Learning in Stomatopod Crustaceans
Links to Fileshttps://escholarship.org/uc/item/9rm208j9
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Type of Work22 pages
Citation of Original PublicationCronin, T. W, Caldwell, R., & Marshall, J. (2006). Learning in Stomatopod Crustaceans. International Journal of Comparative Psychology, 19(3). Retrieved from https://escholarship.org/uc/item/9rm208j9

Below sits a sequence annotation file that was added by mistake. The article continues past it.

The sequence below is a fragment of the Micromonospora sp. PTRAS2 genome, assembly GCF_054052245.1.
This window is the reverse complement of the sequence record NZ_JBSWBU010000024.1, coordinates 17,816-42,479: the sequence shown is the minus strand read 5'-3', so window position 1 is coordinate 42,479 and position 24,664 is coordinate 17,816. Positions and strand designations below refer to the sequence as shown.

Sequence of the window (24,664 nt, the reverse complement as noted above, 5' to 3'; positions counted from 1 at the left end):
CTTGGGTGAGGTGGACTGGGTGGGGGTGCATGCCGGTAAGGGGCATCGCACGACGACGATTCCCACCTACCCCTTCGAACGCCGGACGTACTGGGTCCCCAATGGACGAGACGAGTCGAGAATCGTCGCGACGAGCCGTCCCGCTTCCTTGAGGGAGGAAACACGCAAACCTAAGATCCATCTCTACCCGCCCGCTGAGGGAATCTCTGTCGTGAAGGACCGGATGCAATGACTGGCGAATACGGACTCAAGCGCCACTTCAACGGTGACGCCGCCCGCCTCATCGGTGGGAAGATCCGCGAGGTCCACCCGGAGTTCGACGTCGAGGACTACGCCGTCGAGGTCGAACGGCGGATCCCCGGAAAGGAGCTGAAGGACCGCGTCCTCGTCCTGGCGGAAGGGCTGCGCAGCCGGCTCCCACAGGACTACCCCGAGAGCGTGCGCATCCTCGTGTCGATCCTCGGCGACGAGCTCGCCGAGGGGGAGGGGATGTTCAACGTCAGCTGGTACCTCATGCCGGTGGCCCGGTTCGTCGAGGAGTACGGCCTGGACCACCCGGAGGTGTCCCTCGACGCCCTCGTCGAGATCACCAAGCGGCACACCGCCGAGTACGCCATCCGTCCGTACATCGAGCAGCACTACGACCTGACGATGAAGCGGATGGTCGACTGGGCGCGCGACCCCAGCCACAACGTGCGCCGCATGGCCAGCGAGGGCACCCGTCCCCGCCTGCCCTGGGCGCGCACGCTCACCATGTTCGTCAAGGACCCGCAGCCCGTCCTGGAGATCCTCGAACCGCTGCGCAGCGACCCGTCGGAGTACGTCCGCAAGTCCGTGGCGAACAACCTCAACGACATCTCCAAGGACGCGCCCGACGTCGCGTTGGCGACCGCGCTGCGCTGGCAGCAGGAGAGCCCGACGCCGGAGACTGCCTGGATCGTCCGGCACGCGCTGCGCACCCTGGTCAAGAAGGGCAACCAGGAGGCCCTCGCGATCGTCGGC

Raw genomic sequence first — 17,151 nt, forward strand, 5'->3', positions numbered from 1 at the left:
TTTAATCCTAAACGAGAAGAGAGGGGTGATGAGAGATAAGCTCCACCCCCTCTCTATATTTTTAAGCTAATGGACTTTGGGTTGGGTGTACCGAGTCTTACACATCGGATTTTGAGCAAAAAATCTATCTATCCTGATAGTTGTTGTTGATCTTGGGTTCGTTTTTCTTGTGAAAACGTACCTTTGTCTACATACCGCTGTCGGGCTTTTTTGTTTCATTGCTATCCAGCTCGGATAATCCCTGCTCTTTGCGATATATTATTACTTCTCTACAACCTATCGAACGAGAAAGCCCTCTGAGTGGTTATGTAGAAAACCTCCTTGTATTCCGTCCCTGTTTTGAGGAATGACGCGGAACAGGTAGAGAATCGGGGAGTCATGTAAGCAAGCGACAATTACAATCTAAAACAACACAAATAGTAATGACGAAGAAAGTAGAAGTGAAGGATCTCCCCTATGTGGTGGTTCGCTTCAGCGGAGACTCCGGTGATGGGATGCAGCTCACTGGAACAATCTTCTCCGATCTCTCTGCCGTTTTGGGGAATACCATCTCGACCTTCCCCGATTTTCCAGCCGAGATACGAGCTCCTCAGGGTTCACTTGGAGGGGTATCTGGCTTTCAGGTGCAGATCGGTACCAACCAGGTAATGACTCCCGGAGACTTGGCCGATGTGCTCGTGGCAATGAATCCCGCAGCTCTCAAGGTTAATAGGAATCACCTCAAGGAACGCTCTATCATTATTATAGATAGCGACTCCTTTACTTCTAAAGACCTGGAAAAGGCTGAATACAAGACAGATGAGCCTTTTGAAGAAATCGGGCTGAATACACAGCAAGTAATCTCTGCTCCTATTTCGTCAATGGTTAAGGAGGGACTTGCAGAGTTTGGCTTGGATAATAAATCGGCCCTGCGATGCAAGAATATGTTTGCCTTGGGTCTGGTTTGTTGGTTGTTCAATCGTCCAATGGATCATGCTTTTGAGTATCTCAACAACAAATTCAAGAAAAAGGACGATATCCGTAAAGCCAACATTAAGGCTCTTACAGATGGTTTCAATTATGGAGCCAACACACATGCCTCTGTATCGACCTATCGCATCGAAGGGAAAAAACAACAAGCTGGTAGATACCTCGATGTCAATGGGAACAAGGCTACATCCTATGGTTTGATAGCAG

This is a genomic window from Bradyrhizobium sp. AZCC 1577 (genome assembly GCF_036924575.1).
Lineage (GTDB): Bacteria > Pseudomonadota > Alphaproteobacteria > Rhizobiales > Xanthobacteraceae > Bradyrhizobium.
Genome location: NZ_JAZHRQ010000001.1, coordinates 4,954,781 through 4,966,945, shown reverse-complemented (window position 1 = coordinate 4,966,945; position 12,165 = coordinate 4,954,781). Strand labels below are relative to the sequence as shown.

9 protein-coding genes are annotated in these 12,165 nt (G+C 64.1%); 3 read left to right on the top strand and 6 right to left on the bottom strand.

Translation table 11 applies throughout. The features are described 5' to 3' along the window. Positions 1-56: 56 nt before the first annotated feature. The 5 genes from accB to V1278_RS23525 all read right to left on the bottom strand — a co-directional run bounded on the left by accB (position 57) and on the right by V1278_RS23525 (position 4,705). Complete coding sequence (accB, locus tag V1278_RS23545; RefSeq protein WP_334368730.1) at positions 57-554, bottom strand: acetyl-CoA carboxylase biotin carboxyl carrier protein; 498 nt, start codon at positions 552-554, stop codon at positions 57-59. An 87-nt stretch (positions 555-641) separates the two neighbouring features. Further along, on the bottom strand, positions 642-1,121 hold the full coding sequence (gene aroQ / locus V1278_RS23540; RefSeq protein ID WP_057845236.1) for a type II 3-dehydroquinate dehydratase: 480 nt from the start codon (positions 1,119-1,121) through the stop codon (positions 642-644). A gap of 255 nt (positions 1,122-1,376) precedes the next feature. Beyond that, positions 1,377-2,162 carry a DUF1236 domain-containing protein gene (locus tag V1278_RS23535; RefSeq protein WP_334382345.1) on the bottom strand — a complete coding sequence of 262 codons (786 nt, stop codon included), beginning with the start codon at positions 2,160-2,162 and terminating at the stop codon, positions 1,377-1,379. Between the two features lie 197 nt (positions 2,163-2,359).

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The stomatopod crustaceans, or mantis shrimps, are marine predators that stalk or ambush prey and that have complex intraspecific communication behavior. Their active lifestyles, means of predation, and intricate displays all require unusual flexibility in interacting with the world around them, implying a well-developed ability to learn. Stomatopods have highly evolved sensory systems, including some of the most specialized visual systems known for any animal group. Some species have been demonstrated to learn how to recognize and use novel, artificial burrows, while others are known to learn how to identify novel prey species and handle them for effective predation. Stomatopods learn the identities of individual competitors and mates, using both chemical and visual cues. Furthermore, stomatopods can be trained for psychophysical examination of their sensory abilities, including demonstration of color and polarization vision. These flexible and intelligent invertebrates continue to be attractive subjects for basic research on learning in animals with relatively simple nervous systems.
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